I'm looking for advice on schools, since my profile is a bit unconventional. TL;DR: I have high test scores, a low GPA, and one publication in a science journal that has been receiving a good amount of attention from researchers in the field, but it's NOT pure math.... not sure if that will matter.
Undergrad Institution: Highly ranked liberal arts, well-respected math dept.
GPA: 3.02 (I was on the varsity crew team, and had to wake up at 5 am 6 days a week... not sure if that's a good enough excuse, but it definitely didn't help with grades..)
Type of Student: White male, domestic
Graduate Institution: Middle of the road large state school
Major: Pure Math
GPA: 3.35 (No excuse for this. I had initially planned on staying for PhD here, and I did really well my first year. I intended to study algebraic geometry, but once I took a course on the subject and read more and more, I realized that the classical algebraic geometry I was familiar with was far different from modern research in the subject. Despite my best efforts, I couldn't make myself feel the passion for the subject I had once had. This was very disappointing to me, since I quite liked the professor I was planning on taking as an adviser, and he is pretty well-respected in the field. After this, I realized I needed to take a step back and reevaluate my plans. I also had some very upsetting things happen in my personal life at this point which were a major distraction, but to be honest I'd rather not disclose any of this information in my applications since it's very personal).
Program Applying: Pure Math (Representation Theory/Number Theory or Algebraic Topology)
Research Experience: Worked at a meteorology/oceanography research company during the summer of my masters degree (as an alternative to TAing, mainly since they were offering double what the TAship would have paid). My research led to one publication (I'm 2nd author of 5) that has been receiving very good attention from researchers in the field. The paper is NOT pure math, which I think is important. Rather, it's an application of basic metric space theory to a problem in modelling.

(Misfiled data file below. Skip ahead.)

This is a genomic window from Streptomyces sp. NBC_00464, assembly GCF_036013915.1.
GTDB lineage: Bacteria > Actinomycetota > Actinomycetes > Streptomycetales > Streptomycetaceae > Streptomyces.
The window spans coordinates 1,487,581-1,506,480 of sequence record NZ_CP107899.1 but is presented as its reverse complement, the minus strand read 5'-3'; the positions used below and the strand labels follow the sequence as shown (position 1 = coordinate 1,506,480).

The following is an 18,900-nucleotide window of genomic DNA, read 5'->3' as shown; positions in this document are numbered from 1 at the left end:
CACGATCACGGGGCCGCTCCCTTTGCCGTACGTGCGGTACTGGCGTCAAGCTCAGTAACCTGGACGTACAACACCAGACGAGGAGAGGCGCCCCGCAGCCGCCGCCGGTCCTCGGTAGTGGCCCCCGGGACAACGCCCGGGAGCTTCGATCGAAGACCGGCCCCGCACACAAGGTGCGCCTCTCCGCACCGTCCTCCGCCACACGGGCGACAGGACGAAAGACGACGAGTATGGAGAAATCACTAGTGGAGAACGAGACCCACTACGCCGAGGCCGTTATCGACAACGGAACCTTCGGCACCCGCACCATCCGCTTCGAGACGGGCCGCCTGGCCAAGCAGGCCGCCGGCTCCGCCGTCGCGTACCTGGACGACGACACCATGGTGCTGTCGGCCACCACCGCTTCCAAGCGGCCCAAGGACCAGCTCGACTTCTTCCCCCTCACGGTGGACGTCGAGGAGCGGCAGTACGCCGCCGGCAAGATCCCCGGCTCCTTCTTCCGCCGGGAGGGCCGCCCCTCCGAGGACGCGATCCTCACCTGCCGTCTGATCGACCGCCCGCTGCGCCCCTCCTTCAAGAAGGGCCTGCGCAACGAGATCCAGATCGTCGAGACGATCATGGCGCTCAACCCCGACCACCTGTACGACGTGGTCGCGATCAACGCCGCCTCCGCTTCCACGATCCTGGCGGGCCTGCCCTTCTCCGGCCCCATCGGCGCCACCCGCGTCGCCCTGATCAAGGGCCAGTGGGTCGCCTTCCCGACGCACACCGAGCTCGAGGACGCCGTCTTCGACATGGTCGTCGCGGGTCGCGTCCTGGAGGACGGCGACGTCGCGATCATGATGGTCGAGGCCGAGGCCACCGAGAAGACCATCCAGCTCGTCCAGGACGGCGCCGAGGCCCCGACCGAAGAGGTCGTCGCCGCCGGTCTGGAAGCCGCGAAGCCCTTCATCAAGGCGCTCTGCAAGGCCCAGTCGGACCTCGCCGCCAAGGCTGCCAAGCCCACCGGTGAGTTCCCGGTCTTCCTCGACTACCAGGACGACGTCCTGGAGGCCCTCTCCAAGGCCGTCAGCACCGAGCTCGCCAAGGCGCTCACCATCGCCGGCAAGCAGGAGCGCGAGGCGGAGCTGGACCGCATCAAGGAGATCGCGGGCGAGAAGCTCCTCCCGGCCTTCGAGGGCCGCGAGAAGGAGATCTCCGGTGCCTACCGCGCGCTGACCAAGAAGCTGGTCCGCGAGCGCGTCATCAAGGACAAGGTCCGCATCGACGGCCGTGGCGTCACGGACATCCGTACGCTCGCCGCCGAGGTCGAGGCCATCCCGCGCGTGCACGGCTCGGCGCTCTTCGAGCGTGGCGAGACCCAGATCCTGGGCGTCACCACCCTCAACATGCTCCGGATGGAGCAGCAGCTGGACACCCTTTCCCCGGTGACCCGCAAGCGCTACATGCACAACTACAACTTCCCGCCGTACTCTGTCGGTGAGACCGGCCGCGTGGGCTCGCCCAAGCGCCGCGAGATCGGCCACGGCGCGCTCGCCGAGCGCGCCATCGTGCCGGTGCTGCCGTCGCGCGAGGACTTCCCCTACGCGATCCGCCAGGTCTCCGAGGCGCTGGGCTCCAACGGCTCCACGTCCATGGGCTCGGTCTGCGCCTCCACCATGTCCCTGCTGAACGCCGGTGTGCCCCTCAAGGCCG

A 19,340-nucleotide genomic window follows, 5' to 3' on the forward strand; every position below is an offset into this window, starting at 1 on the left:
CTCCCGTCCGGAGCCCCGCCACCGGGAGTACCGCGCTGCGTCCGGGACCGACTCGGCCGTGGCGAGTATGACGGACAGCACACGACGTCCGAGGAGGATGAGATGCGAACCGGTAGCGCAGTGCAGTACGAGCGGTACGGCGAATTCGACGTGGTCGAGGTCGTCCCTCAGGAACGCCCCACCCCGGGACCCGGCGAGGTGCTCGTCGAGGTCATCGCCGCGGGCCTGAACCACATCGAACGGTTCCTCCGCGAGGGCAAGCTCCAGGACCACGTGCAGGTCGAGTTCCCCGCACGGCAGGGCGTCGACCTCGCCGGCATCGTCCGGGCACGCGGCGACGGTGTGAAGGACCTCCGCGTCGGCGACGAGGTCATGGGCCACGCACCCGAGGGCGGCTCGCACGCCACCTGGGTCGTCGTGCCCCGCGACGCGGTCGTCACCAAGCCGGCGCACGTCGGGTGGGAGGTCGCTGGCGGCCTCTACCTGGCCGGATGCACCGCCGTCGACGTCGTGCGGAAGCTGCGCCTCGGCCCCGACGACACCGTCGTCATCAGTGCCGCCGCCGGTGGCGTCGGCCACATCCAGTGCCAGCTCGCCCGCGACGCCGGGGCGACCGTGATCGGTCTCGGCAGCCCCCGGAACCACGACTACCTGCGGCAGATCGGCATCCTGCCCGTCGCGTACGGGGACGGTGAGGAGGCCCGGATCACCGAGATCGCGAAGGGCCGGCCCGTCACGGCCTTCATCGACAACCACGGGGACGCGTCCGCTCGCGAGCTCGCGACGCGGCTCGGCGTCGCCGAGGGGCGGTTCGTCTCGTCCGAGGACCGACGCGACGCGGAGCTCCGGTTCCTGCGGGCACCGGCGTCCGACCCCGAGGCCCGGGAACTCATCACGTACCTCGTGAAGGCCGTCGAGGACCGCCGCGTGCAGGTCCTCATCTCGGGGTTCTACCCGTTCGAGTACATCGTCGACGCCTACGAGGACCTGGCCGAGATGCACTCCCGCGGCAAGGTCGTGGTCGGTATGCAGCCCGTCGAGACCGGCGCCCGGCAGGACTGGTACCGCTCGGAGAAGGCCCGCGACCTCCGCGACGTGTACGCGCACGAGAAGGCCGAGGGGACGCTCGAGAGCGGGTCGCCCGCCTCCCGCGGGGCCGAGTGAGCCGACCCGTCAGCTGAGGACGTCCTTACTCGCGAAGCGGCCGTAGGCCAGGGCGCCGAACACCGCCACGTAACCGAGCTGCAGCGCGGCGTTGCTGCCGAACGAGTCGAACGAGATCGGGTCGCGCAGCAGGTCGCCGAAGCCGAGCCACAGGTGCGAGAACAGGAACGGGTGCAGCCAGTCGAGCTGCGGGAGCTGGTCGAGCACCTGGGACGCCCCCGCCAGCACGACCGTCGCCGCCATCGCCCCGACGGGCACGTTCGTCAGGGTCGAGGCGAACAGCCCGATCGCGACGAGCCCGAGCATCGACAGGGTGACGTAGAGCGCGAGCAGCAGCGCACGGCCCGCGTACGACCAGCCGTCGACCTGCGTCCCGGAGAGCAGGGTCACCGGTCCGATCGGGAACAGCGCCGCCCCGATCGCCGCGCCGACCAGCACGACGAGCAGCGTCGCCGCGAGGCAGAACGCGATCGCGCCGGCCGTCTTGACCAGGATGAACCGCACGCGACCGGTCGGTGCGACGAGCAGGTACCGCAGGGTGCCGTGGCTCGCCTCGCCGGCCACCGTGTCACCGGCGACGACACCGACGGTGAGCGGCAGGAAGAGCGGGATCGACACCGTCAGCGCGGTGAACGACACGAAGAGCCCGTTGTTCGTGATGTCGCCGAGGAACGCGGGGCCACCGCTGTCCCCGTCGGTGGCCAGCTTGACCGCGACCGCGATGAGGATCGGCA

Awards/Honors/Recognitions: Nothing noteworthy
Pertinent Activities or Jobs: Aforementioned research job, TA for two years in masters, and currently working as an engineer at a defense contracting research company for the past 2.5 years.
Any Miscellaneous Points that Might Help: I've been studying independently quite a bit since I started my most recent job, and I feel like I am significantly better-prepared for a PhD program than I was coming out of undergrad.
Any Other Info That Shows Up On Your App and Might Matter: Nothing noteworthy.
Long story short, I'm going to have a lot of difficulty conveying to admissions committees that I actually know my stuff since my application will do little to inspire confidence..... I've spent the last 2 years while at my current job studying in my free time, and I know that I could at the very least pass the qualifiers from the school where I did my masters rather easily. In terms of background, for what it's worth, I've covered the following books essentially cover to cover (unless otherwise noted) and have done as many of the exercises as possible, and I'm extremely comfortable with the material (far more than I was after undergrad):
Linear Algebra: Strang, Lang's Intro to Linear Algebra, and Axler's Linear Algebra Done Right
Algebra: Artin's Algebra, Vinberg's A Course in Algebra, Dummit and Foote (used in my graduate program, haven't read it much since. I strongly dislike the "chatty" writing style. Truly excellent choice of topics, but I just can't stand the style. Just feels uninspired and dull to me).
Analysis: Pugh, Spivak's Calculus on Manifolds, Needham's Visual Complex Analysis, Ahlfors, Royden
Topology: Munkres, Hatcher (I need to review cohomology more, but I'm comfortable with homotopy theory and homology)
I've used other books of course, but these are the ones I've read recently and tried to really know inside and out.
My questions to you are as follows:
1.) What caliber of school would I have any chance of getting into?
2.) I keep TeX files of proofs to many of the problems from these books (I have terrible handwriting... even I have trouble reading it ) Would it help my case to include these in my applications so I can demonstrate my writing style and make up for my terrible GPA's?
3.) As I mentioned above, I was enrolled in a graduate program a few years ago, so I have a lot of graduate course experience and I've been studying as much as possible for fun on weekends or after work when I have time. As such, I can pass the qualifiers at many schools. Would it help to include solutions to schools' qualifiers in my applications?
4.) Will my publication actually help me much? As I said, it's been well-received in the oceanography community, but the actual math I used wasn't anything above some basic topology.
Thanks for any help anyone can give me!